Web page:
If the housing is cast ally just put it in the oven with the bearing facing down, it will fall out. Otherwise ass suggested above but countersink/bore the seat before replacing it so that it can be pulled easily next time.

09-19-2011, 12:14 AM
I just use a slide hammer with a blind bearing puller. I have on occasion drilled two or three small holes from the rear so they intersect with the outer rim, then pushed or punched them out. A dab of JB weld seals the holes after if required.

Another way is to grind (die grinder) a couple of pockets in the bearing inner race, then expand a split post puller into it. In your case, you can likely get it out by slitting a bolt for an inch with hacksaw, insert into the bearing and drive in a wedge from the back. The expanding threads will grab.

Mike Burdick
09-19-2011, 12:16 AM
If the casting is cast iron then an oxy-acetylene cutting torch will cut the bearing out. If the casting is aluminum, then use a die grinder to cut two or three groves in the bearing, almost to the base metal... then break out with a punch.

If you don't have a die grinder, you'll now have a good excuse to get one. They are very handy!


09-19-2011, 05:27 AM
I had to replace a bearing for a friend not so long ago. It was the gearbox output bearing on an Italian motorcycle and I wanted to avoid splitting the cases. There was of course a shaft through the middle that couldn't be removed.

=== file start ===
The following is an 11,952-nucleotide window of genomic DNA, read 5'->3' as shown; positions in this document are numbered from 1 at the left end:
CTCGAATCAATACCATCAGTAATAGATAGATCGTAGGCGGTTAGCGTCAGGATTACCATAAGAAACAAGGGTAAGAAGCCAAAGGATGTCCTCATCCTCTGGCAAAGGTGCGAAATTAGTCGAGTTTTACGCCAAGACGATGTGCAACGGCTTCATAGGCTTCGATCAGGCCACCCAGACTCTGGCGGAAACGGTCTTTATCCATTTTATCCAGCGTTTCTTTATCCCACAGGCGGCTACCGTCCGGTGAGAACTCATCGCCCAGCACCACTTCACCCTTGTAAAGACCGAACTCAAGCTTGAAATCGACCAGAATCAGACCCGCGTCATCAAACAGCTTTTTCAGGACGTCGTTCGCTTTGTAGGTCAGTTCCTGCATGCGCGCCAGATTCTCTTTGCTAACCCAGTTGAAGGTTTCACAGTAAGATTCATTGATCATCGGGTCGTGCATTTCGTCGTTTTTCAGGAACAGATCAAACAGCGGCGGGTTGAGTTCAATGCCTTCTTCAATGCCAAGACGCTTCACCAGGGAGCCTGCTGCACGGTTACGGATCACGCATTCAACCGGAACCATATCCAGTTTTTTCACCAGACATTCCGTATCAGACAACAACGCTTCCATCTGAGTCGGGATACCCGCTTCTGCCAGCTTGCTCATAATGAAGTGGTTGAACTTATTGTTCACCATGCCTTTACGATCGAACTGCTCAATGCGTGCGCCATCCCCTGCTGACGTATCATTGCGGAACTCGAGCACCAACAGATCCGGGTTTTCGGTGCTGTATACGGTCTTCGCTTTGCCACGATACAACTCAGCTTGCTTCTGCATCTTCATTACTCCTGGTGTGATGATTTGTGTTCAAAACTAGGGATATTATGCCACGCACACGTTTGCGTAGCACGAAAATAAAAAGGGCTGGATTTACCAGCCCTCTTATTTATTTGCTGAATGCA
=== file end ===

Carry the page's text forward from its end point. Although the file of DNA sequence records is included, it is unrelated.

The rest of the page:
I used one of these..


Draper small insert bearing puller (Amazon carry them).

Break up the cage, then insert the appropriate size tip (a ball with two flats) and twist to lock.

I wound it up as tight as I dared, then left the cases with a hot air gun blowing on them. After about half and hour there was a loud bang as the bearing finally released it's grip.

09-19-2011, 07:44 AM
Depending on how tight the bearing is in there you might be able to use a test plug in the inner race and then pound the bearing out. Or similar a round piece of wood the same size as the bearing and then drive a screw down the middle while it is in the bearing which will expand the wood and grab the bearing.


Black Forest
09-19-2011, 08:03 AM
Put a rod in from the side with the outer race that just fits in the inner race and level with the inner race. Turn it over and stake the edges of the rod with a punch. Then heat the casting and use a punch to drive out the bearing.

09-19-2011, 11:04 AM
Like Boomer said remove the cage and balls. Then use your welder (MIG, TIG or stick) to run a bead about 1/4 the ID of the race. The race will fall right out. Works like a charm and won't heat or damage the casting at all - as long as you can weld in a straight line!